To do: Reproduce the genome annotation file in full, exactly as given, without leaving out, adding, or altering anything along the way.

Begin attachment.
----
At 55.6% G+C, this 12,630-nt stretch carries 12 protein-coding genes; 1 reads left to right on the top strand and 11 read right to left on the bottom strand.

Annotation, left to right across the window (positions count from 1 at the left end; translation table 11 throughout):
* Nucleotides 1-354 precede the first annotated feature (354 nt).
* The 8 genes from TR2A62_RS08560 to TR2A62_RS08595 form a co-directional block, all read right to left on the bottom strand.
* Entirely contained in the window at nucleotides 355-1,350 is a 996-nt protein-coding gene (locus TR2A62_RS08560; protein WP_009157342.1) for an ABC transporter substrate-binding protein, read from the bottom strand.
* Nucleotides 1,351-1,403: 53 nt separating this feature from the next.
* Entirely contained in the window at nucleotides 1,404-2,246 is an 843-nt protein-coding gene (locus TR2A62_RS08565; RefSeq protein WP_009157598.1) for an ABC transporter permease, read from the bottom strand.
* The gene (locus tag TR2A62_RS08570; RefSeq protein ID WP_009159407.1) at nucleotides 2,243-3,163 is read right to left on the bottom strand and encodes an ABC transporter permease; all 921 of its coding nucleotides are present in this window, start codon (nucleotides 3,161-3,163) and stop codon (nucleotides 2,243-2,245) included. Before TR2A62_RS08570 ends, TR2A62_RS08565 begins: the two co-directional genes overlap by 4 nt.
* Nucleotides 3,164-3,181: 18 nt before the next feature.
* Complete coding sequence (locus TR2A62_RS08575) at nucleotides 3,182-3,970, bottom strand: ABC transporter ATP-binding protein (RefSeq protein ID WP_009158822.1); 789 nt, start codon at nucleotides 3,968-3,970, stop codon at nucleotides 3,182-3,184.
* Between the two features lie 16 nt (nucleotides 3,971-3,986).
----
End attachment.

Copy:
At 55.6% G+C, this 12,630-nt stretch carries 12 protein-coding genes; 1 reads left to right on the top strand and 11 read right to left on the bottom strand.

Annotation, left to right across the window (positions count from 1 at the left end; translation table 11 throughout):
* Nucleotides 1-354 precede the first annotated feature (354 nt).
* The 8 genes from TR2A62_RS08560 to TR2A62_RS08595 form a co-directional block, all read right to left on the bottom strand.
* Entirely contained in the window at nucleotides 355-1,350 is a 996-nt protein-coding gene (locus TR2A62_RS08560; protein WP_009157342.1) for an ABC transporter substrate-binding protein, read from the bottom strand.
* Nucleotides 1,351-1,403: 53 nt separating this feature from the next.
* Entirely contained in the window at nucleotides 1,404-2,246 is an 843-nt protein-coding gene (locus TR2A62_RS08565; RefSeq protein WP_009157598.1) for an ABC transporter permease, read from the bottom strand.
* The gene (locus tag TR2A62_RS08570; RefSeq protein ID WP_009159407.1) at nucleotides 2,243-3,163 is read right to left on the bottom strand and encodes an ABC transporter permease; all 921 of its coding nucleotides are present in this window, start codon (nucleotides 3,161-3,163) and stop codon (nucleotides 2,243-2,245) included. Before TR2A62_RS08570 ends, TR2A62_RS08565 begins: the two co-directional genes overlap by 4 nt.
* Nucleotides 3,164-3,181: 18 nt before the next feature.
* Complete coding sequence (locus TR2A62_RS08575) at nucleotides 3,182-3,970, bottom strand: ABC transporter ATP-binding protein (RefSeq protein ID WP_009158822.1); 789 nt, start codon at nucleotides 3,968-3,970, stop codon at nucleotides 3,182-3,184.
* Between the two features lie 16 nt (nucleotides 3,971-3,986).